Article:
• In August 2010, Intel bought McAfee, maintaining the separate branding, until January 2014, when it announced that McAfee will be marketed as Intel Security.
  • Other business ventures that were founded by McAfee include Tribal Voice, which developed one of the first instant messaging programs, PowWow.
  • In August 2009, The New York Times reported that McAfee’s personal fortune had declined to $4 million from a peak of $100M, because of poor investment.
  • In 2013 he started, Future Tense Central, to produce a secure network device.
  • As of January 2016, McAfee is running an incubator called Future Tense Central.
  • In May 2016, McAfee was appointed CEO of MGT Capital Investments. The company announced that it will be renamed John McAfee Global Technologies.
  • McAfee has struggled with drug and alcohol addiction since high school.
  • McAfee identifies as a libertarian, advocating for the decriminalization of cannabis and an end to the War on Drugs. McAfee supports abolishing the TSA.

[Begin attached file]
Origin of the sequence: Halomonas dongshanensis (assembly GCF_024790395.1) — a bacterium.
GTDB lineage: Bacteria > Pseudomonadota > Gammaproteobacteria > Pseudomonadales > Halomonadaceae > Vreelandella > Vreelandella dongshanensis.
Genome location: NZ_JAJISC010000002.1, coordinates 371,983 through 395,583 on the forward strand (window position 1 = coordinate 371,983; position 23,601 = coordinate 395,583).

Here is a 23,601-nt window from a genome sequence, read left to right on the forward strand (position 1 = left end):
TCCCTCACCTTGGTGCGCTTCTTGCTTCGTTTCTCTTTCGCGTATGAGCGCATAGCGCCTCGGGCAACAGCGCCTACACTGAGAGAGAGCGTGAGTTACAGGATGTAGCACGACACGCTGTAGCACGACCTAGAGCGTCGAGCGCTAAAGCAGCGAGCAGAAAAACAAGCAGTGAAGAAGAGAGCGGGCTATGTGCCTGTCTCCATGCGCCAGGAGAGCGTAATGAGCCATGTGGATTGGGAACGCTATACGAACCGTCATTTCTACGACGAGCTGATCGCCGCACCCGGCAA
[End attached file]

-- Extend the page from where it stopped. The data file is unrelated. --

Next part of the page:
• In 2016, he was a Libertarian candidate for President of the United States.
  • On November 12, 2012, Belize police started a search for McAfee as a “person of interest” in connection to the murder of a neighbor. McAfee said that he has always been afraid police would kill him and thus refused their routine questions.
  • The Official Blog of John McAfee:

AI of the Week: Robot Lawyer Fights Parking Tickets

  • The world’s first robot lawyer has saved drivers millions by helping overturn parking tickets.
  • An artificial intelligence chatbot has successfully challenged 160,000 traffic fines, resulting in savings of over $4 million.
  • The chatbot, dubbed ‘DoNotPay’, operates in both London and New York, and doesn’t cost users a single penny.
  • It was created by London-born Stanford student Joshua Browder, and has only been live for 21 months.
  • Over 250,000 cases have been taken by the chatbot so far, resulting in an impressive 64% success rate.
  • It works by working out whether an appeal is possible, asking users questions about whether there were visible parking signs or how big the parking space was, for example. The chatbot then uses this information to generate an appeal.